Make a difference and help save a life
It’s extremely hard to talk about mental health. There’s an unfair stigma.
But those with mental health issues are not alone. An estimated 26 percent of Americans 18 and older suffer from a diagnosable mental disorder.
The conversation around mental health and suicide needs to change.
In fact, just one caring conversation truly can make all the difference.
Recognize the risk factors or characteristics that make it more likely that someone might consider suicide: people with mental health disorders, substance abuse, hopelessness, impulsive behavior, history of trauma or abuse, major physical illness, previous suicide attempts, job or financial loss, loss of relationship, lack of social support or sense of isolation, stigma associated with asking for help and lack of healthcare are some of the risks.
Don’t ignore the warning signs; they may help you determine if a loved one is at risk, especially if the behavior is new, has increased or is related to a painful event. Those warning signs might include: talking about wanting to die, looking for ways to kill themselves, talking about feeling hopeless, talking about feeling trapped, talking about being a burden, increased use of alcohol or drugs, acting anxious or agitated, behaving recklessly, sleeping too much or too little, isolating themselves, showing rage or talking about revenge and extreme mood swings.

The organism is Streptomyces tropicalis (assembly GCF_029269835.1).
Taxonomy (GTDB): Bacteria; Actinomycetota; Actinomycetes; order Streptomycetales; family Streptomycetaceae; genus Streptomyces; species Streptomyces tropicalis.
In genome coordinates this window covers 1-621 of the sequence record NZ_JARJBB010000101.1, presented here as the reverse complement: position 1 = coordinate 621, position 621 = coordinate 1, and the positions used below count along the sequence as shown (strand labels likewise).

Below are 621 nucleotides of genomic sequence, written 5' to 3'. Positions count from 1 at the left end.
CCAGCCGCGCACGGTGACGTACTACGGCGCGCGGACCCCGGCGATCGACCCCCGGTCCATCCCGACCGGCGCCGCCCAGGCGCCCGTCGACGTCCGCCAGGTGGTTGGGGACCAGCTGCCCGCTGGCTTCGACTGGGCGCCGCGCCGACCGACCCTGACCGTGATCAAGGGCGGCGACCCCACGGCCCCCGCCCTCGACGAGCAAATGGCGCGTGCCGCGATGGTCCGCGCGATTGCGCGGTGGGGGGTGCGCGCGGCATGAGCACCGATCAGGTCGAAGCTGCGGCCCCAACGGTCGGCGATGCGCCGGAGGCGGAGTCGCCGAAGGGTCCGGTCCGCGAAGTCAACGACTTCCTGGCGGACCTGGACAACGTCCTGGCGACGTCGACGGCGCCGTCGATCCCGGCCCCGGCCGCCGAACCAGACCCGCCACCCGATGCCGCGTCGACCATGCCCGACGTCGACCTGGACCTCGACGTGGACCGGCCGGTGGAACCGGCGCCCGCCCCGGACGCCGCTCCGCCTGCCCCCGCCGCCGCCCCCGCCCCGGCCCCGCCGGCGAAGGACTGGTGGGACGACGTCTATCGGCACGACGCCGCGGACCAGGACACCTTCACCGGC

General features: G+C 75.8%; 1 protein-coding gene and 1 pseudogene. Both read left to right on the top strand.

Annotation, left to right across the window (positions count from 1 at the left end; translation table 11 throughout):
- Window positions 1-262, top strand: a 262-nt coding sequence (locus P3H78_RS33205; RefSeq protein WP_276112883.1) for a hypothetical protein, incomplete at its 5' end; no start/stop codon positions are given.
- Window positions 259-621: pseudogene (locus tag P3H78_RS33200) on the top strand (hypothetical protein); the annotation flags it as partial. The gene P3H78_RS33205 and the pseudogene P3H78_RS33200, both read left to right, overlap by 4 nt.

You can be the difference in getting someone help that they need.
–Ask: are you thinking about suicide?
–Keep them safe: find things to establish immediate safety.
–Be there: be present either physically or on the phone.
–Help them connect : connect them with community resources.
–Follow up to see how they’re doing.
Also, it’s worth noting that veterans generally are at a much higher risk for developing untreated mental health conditions.
The risk of suicide for veterans is 22 veterans higher than civilians, and veterans who live in rural areas have a 20 veterans higher risk than those living in suburban or urban areas, according to the Veterans’ Administration for Rural Health.
Do your part. Talk to family, friends and neighbors.
Make a difference.